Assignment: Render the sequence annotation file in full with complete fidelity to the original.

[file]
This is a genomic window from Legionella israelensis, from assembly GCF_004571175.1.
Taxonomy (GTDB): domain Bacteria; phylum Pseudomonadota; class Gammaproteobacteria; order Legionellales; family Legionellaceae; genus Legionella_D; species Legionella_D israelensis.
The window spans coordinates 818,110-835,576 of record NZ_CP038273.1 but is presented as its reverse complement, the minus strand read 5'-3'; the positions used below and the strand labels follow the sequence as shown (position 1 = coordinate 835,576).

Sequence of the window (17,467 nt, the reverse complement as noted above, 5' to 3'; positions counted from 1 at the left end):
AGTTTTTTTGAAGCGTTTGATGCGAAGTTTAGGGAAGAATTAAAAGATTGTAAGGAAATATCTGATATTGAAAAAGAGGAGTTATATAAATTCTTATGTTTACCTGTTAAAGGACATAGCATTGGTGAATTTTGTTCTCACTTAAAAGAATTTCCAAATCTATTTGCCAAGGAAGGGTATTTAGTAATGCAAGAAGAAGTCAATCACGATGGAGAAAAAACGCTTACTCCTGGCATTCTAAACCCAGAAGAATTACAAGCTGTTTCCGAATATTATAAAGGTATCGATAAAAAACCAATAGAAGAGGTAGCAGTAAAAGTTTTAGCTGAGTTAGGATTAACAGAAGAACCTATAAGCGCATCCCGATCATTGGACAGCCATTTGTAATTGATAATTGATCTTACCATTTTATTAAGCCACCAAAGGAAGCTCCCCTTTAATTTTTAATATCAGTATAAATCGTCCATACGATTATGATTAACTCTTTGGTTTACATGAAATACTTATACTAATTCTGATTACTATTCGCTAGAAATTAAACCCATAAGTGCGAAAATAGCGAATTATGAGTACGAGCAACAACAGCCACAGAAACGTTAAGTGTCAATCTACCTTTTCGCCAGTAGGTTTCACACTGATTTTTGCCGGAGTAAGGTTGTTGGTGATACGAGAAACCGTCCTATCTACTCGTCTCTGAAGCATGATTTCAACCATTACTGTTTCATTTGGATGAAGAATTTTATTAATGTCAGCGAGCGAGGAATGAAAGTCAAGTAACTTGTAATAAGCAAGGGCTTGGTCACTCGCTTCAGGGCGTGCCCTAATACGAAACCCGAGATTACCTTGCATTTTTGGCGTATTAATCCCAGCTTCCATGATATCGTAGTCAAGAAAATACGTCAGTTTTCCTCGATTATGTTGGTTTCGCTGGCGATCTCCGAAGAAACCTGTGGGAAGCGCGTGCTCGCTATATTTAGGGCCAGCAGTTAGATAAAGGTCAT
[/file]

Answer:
This is a genomic window from Legionella israelensis, from assembly GCF_004571175.1.
Taxonomy (GTDB): domain Bacteria; phylum Pseudomonadota; class Gammaproteobacteria; order Legionellales; family Legionellaceae; genus Legionella_D; species Legionella_D israelensis.
The window spans coordinates 818,110-835,576 of record NZ_CP038273.1 but is presented as its reverse complement, the minus strand read 5'-3'; the positions used below and the strand labels follow the sequence as shown (position 1 = coordinate 835,576).

Sequence of the window (17,467 nt, the reverse complement as noted above, 5' to 3'; positions counted from 1 at the left end):
AGTTTTTTTGAAGCGTTTGATGCGAAGTTTAGGGAAGAATTAAAAGATTGTAAGGAAATATCTGATATTGAAAAAGAGGAGTTATATAAATTCTTATGTTTACCTGTTAAAGGACATAGCATTGGTGAATTTTGTTCTCACTTAAAAGAATTTCCAAATCTATTTGCCAAGGAAGGGTATTTAGTAATGCAAGAAGAAGTCAATCACGATGGAGAAAAAACGCTTACTCCTGGCATTCTAAACCCAGAAGAATTACAAGCTGTTTCCGAATATTATAAAGGTATCGATAAAAAACCAATAGAAGAGGTAGCAGTAAAAGTTTTAGCTGAGTTAGGATTAACAGAAGAACCTATAAGCGCATCCCGATCATTGGACAGCCATTTGTAATTGATAATTGATCTTACCATTTTATTAAGCCACCAAAGGAAGCTCCCCTTTAATTTTTAATATCAGTATAAATCGTCCATACGATTATGATTAACTCTTTGGTTTACATGAAATACTTATACTAATTCTGATTACTATTCGCTAGAAATTAAACCCATAAGTGCGAAAATAGCGAATTATGAGTACGAGCAACAACAGCCACAGAAACGTTAAGTGTCAATCTACCTTTTCGCCAGTAGGTTTCACACTGATTTTTGCCGGAGTAAGGTTGTTGGTGATACGAGAAACCGTCCTATCTACTCGTCTCTGAAGCATGATTTCAACCATTACTGTTTCATTTGGATGAAGAATTTTATTAATGTCAGCGAGCGAGGAATGAAAGTCAAGTAACTTGTAATAAGCAAGGGCTTGGTCACTCGCTTCAGGGCGTGCCCTAATACGAAACCCGAGATTACCTTGCATTTTTGGCGTATTAATCCCAGCTTCCATGATATCGTAGTCAAGAAAATACGTCAGTTTTCCTCGATTATGTTGGTTTCGCTGGCGATCTCCGAAGAAACCTGTGGGAAGCGCGTGCTCGCTATATTTAGGGCCAGCAGTTAGATAAAGGTCAT